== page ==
(Greece) Preface of the Greek edition of “Run Man Run: A diary from the FIES prisons” by Jose Tarrio Gonzales by Dimitris Koufontinas*



Translated by Act for freedom now/”kim”

This book was published in the Autumn of 2011 by comrades who participate in and support the



 The money from the distribution of this book will be used for the support of the FUND which on a steady and monthly basis covers the material needs of dozens of imprisoned fighters, expressing also in this way our solidarity.We support the imprisoned fighters…


Xosé Tarrío González was born in 1968 in La Coruña of Galicia,Northwest Spain. Poverty and family issues led him to the Institution when he was eleven years old. However his rebellious character could not bear the strict discipline imposed by the authoritarian teachers and nuns who ran the Institution. He escaped twice. At the age of fourteen he entered the world of delinquency. He was arrested twelve times and placed in local reformatories, from where he was always escaping, until they sent him to the central reformatory inMadrid. When he got out of there at the age of seventeen he had already entered the particular world of crime and drugs. In his nineteenth year they arrested him as a fugitive, sentencing him to two years four months and one day imposed in absentia. In the end, he would remain in prison for over seventeen years, spending twelve of them in isolation. They released him, as he himself had foretold, just before his death so as not to become yet another entry in the prison death register. He was 37 years old and his sentence had already reached 71 years. He still had some convictions pending, which according to the proposal of the public prosecution would come to over 100 years.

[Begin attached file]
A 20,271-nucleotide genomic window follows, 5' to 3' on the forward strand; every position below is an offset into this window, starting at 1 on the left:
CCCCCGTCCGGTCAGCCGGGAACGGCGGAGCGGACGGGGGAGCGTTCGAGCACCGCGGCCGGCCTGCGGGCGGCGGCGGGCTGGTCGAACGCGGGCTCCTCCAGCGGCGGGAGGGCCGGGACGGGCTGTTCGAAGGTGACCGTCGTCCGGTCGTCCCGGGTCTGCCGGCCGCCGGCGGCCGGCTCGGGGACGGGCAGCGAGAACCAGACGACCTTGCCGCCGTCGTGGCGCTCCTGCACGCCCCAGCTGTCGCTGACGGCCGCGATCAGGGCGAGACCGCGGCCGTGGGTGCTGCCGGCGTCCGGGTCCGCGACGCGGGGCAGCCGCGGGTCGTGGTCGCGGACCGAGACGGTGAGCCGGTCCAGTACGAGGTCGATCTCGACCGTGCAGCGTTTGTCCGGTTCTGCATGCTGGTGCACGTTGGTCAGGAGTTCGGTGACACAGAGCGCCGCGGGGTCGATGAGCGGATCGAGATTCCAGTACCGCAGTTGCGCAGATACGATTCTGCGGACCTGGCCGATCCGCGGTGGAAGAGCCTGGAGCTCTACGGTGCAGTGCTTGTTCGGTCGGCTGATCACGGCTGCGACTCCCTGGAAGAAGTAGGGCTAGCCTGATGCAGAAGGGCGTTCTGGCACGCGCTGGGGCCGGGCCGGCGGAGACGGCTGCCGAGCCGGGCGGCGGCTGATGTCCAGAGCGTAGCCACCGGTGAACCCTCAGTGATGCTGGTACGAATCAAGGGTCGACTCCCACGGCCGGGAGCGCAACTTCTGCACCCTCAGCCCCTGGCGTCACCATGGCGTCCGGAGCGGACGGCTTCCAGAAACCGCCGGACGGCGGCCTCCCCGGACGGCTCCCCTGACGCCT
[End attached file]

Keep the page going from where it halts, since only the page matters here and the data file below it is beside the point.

The itinerary that led Xosé Tarrío to prison is similar to the route of most of the prisoners: poverty, oppression, offences, drugs, reformatory, prison. However, his own journey in life, outside but mainly inside prison, makes him stand out. For his rebellious character; because he did not endure injustice passively; because he kept alive within him the feelings of friendship and solidarity; because his love for freedom guided him continuously to escape; because he did not yield to repression and isolation, did not ‘’escape’’ down the roads that the system itself was pushing him to: drugs, insanity, suicide. And when in the end they threw him into absolute isolation, when all the possibilities of escaping vanished, he turned to books in order to evade. He read a lot, using words, he offered all that he had experienced inside the ‘correctional sewer of society’, as he writes.

Through the pages of this book the reader gets to know the other face ofSpain, the one that is not described in the tourist guides: the geography of legalised pain. The area of institutional violence, with maltreatment, beatings, arbitrariness, abuse of power, censorship, even impeding post; continuous transfers, always further away from the prisoner’s place of residence; humiliation not only of himself but also of his relatives; the treatment of aspirin for patients in severe conditions; gradient isolation to absolute isolation during whole days, months, years until the prisoner breaks down, until they macerate his personality and his resistance; and all this with the consensus and tolerance of the judicial authorities.